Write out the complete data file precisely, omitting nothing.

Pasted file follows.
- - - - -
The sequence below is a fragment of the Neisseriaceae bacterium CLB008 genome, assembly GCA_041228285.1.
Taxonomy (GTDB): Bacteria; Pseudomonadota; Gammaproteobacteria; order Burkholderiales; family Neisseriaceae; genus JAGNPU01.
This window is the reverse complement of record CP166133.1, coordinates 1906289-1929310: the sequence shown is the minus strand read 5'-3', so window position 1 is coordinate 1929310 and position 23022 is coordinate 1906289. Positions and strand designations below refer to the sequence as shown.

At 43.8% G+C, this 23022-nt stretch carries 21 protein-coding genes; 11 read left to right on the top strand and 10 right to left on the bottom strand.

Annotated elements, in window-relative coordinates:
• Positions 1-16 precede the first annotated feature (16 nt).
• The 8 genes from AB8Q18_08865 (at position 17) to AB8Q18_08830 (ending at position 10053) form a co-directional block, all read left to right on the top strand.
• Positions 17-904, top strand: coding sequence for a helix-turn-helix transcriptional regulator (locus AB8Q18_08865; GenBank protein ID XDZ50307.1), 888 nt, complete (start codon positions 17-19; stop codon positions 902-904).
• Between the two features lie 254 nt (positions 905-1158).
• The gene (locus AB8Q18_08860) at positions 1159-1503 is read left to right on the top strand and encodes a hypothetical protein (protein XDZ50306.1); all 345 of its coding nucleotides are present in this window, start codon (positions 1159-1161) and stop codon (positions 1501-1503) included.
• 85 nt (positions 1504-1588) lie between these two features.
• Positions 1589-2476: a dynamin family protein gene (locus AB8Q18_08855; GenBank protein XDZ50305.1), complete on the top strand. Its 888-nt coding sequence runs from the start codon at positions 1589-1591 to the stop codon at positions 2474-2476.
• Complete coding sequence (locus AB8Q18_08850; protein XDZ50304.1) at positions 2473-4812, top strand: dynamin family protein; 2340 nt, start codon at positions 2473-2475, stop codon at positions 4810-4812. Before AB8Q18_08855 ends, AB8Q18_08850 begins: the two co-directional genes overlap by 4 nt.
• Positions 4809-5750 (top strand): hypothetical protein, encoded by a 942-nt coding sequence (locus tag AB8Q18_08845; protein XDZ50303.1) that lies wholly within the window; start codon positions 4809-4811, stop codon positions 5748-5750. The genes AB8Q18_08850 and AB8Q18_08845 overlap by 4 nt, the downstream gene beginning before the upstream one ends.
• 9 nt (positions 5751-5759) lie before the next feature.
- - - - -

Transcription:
The sequence below is a fragment of the Neisseriaceae bacterium CLB008 genome, assembly GCA_041228285.1.
Taxonomy (GTDB): Bacteria; Pseudomonadota; Gammaproteobacteria; order Burkholderiales; family Neisseriaceae; genus JAGNPU01.
This window is the reverse complement of record CP166133.1, coordinates 1906289-1929310: the sequence shown is the minus strand read 5'-3', so window position 1 is coordinate 1929310 and position 23022 is coordinate 1906289. Positions and strand designations below refer to the sequence as shown.

At 43.8% G+C, this 23022-nt stretch carries 21 protein-coding genes; 11 read left to right on the top strand and 10 right to left on the bottom strand.

Annotated elements, in window-relative coordinates:
• Positions 1-16 precede the first annotated feature (16 nt).
• The 8 genes from AB8Q18_08865 (at position 17) to AB8Q18_08830 (ending at position 10053) form a co-directional block, all read left to right on the top strand.
• Positions 17-904, top strand: coding sequence for a helix-turn-helix transcriptional regulator (locus AB8Q18_08865; GenBank protein ID XDZ50307.1), 888 nt, complete (start codon positions 17-19; stop codon positions 902-904).
• Between the two features lie 254 nt (positions 905-1158).
• The gene (locus AB8Q18_08860) at positions 1159-1503 is read left to right on the top strand and encodes a hypothetical protein (protein XDZ50306.1); all 345 of its coding nucleotides are present in this window, start codon (positions 1159-1161) and stop codon (positions 1501-1503) included.
• 85 nt (positions 1504-1588) lie between these two features.
• Positions 1589-2476: a dynamin family protein gene (locus AB8Q18_08855; GenBank protein XDZ50305.1), complete on the top strand. Its 888-nt coding sequence runs from the start codon at positions 1589-1591 to the stop codon at positions 2474-2476.
• Complete coding sequence (locus AB8Q18_08850; protein XDZ50304.1) at positions 2473-4812, top strand: dynamin family protein; 2340 nt, start codon at positions 2473-2475, stop codon at positions 4810-4812. Before AB8Q18_08855 ends, AB8Q18_08850 begins: the two co-directional genes overlap by 4 nt.
• Positions 4809-5750 (top strand): hypothetical protein, encoded by a 942-nt coding sequence (locus tag AB8Q18_08845; protein XDZ50303.1) that lies wholly within the window; start codon positions 4809-4811, stop codon positions 5748-5750. The genes AB8Q18_08850 and AB8Q18_08845 overlap by 4 nt, the downstream gene beginning before the upstream one ends.
• 9 nt (positions 5751-5759) lie before the next feature.